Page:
The Tribune Democrat, Johnstown, PA

Tomahawks

December 16, 2012

MIKE MASTOVICH | ’Hawks making ‘All the Right Moves’

JOHNSTOWN — The Johnstown Tomahawks celebrated a “Slap Shot” extravaganza as part of a special weekend at Cambria County War Memorial Arena.

But the NAHL Tier II Junior A team has followed a script from another motion picture filmed in Johnstown, as the Tomahawks seemingly have made “All The Right Moves” this season.

You want star power?

The Tomahawks had Pittsburgh Penguins Matt Cooke and Chris Kunitz in the building on Saturday night along with the coveted Stanley Cup. On the ice, coach Jason Spence’s boys skated against first-place Jamestown (N.Y.).

The popular Teddy Bear Toss to benefit Toys for Tots coincided with the first Johnstown goal. Santa Claus also made an appearance to check his naughty and nice list.

Of course, a night earlier, Johnstown’s favorite hockey sons, the bespectacled Hanson Brothers, owned the arena during a 5-0 victory over Jamestown.

Dave Hanson and real-life brothers Steve and Jeff Carlson had a crowd of 3,388 on their feet and cheering throughout their pregame and first-intermission routine. Many fans donned black-rimmed glasses to pay homage to the Hansons. Some wore shoulder-length wigs, a style statement paying homage to the Hansons’ long locks.

“This weekend really fits into what we said we were going to do right from the start of the season and that is to bring hockey back to Johnstown in a big way,” said Tomahawks President Richard Bouchard.

This certainly was a monumental hockey weekend at the War Memorial. But it’s not exactly out of the ordinary for the Tomahawks, a first-year organization that has displayed savvy and class while executing a number of quality promotions, giveaways and community-oriented activities.

Remember, Mario Lemieux dropped the ceremonial first puck for the Tomahawks’ home opener. How many times do you see a legend such as No. 66 perform in such a role? Even before Mario stepped onto the ice, a pyrotechnics display unlike any previously seen at the War Memorial wowed the fans.

The HockeyFest held outside the War Memorial in the hours leading up to the home opener was simply an extraordinary event.

The Hawks’ organizational skills and planning were evident in all the small and big details of an outdoor event that attracted some 2,000 fans who sampled barbecue, purchased Tomahawks merchandise, played street hockey, listened to a rock band and even had a shot at drenching “Chicken Charlie” in a dunking booth.

The feel-good event served as a reunion with many former Johnstown Chiefs fans and staff mingling among new hockey fans on Napoleon Street.

“We promised Johnstown a show when we bought the team,” Bouchard said. “We want to grow hockey in the community.”

As someone who covered 19 homegrown ECHL seasons and two import ECHL abbreviated schedules since 1991-92, I admit, the Tomahawks’ ownership, administration and staff have truly impressed me.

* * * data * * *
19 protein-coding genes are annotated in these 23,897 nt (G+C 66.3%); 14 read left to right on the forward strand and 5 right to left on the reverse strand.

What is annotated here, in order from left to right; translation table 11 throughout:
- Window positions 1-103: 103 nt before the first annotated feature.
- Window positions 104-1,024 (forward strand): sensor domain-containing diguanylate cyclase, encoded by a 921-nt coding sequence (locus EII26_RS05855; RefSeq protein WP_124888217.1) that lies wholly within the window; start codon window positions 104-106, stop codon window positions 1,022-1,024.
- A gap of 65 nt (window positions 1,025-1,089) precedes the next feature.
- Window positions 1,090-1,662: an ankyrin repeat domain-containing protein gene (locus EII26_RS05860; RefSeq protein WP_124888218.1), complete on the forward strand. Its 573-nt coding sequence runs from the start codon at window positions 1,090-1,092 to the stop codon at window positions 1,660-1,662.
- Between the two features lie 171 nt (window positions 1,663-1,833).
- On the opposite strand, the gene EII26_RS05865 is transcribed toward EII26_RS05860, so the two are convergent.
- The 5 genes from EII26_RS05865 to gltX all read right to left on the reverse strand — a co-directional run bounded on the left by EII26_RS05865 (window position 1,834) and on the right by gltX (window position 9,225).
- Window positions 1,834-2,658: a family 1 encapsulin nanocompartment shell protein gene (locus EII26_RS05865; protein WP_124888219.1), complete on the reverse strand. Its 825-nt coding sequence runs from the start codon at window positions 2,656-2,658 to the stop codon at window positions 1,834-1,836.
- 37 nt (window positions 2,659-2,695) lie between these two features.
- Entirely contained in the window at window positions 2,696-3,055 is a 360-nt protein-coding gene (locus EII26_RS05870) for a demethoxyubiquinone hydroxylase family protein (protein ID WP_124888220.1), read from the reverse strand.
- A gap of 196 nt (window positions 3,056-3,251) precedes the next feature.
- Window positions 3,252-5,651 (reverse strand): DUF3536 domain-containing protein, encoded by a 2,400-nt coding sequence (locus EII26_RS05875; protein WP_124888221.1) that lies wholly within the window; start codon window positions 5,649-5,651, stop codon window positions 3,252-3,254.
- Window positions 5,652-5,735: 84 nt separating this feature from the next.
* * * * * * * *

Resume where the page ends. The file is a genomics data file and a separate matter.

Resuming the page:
The first clue surfaced at one of their well-run media conferences during the summer. All the details were covered. Seating. A front table with name tags in front of the six or eight participants. Two large televisions showing NAHL highlights. Prominently displayed logos.

A few weeks later in August, the Tomahawks held a “Select-a-Seat Open House” at the arena. Penguins broadcaster and three-time Stanley Cup ring-owner Phil Bourque was the featured guest. Bourque signed autographs for hundreds of fans and then told stories about his first training camp with the Penguins, which was held 30 years earlier at the War Memorial.

Most of the arena floor – the ice was down – bustled with activities with tables set up for merchandise and ticket sales, coloring for younger children and chances to shoot pucks at nets set up for older kids. The then-new logo was displayed prominently and Chopper, the new red eagle mascot, greeted fans.

Once again, the details were covered.

People have noticed.

“The community has been absolutely phenomenal. I stand and hand out programs at the games,” Bouchard said. “I watch all the Tomahawks jerseys, shirts and hats coming in. The fans really appreciate hockey being back here and they’ve really taken to our team. They’ve taken to the talent level. They get it.”

That’s right. The team president hands out programs and greats fans at the turnstiles.

Of course, the most important piece to the puzzle is what it’s all about – the hockey.

Coach Jason Spence’s Hawks have stepped up in that area, too, winning eight of nine contests prior to Saturday’s game against first-place Jamestown (N.Y.). The Tomahawks had an 8-3-2 home record.

Meanwhile, the Tomahawks’ attendance climbed to an average of 2,101 prior to Saturday’s sellout crowd of 3,725. Johns-town ranked sixth in the

24-team league in average attendance and led the North Division.

Bouchard always believed if fans accustomed to the pro game gave the Tomahawks a look, the team would win over the skeptics. After 22 ECHL seasons of the Johnstown Chiefs and decades of pro history involving the Johnstown Jets, Wings and Red Wings, Bouchard realized it would take time.

“That was a challenge. They didn’t know what the level of hockey was in our league,” Bouchard said. “They didn’t realize what great people our players are and how they were going to go into the community and do the things they’ve been doing like going to the hospitals and the schools.

“My challenge was just to get them to a game and see what these young men are about,” he added. “The Johnstown people are the most intelligent fans in our league. They know what hockey is about. They know about talent. When people came to the games they saw the talent level.”

They saw, and many keep coming back to see the Tomahawks’ next moves.

Mike Mastovich is a sports writer for The Tribune-Democrat.

 

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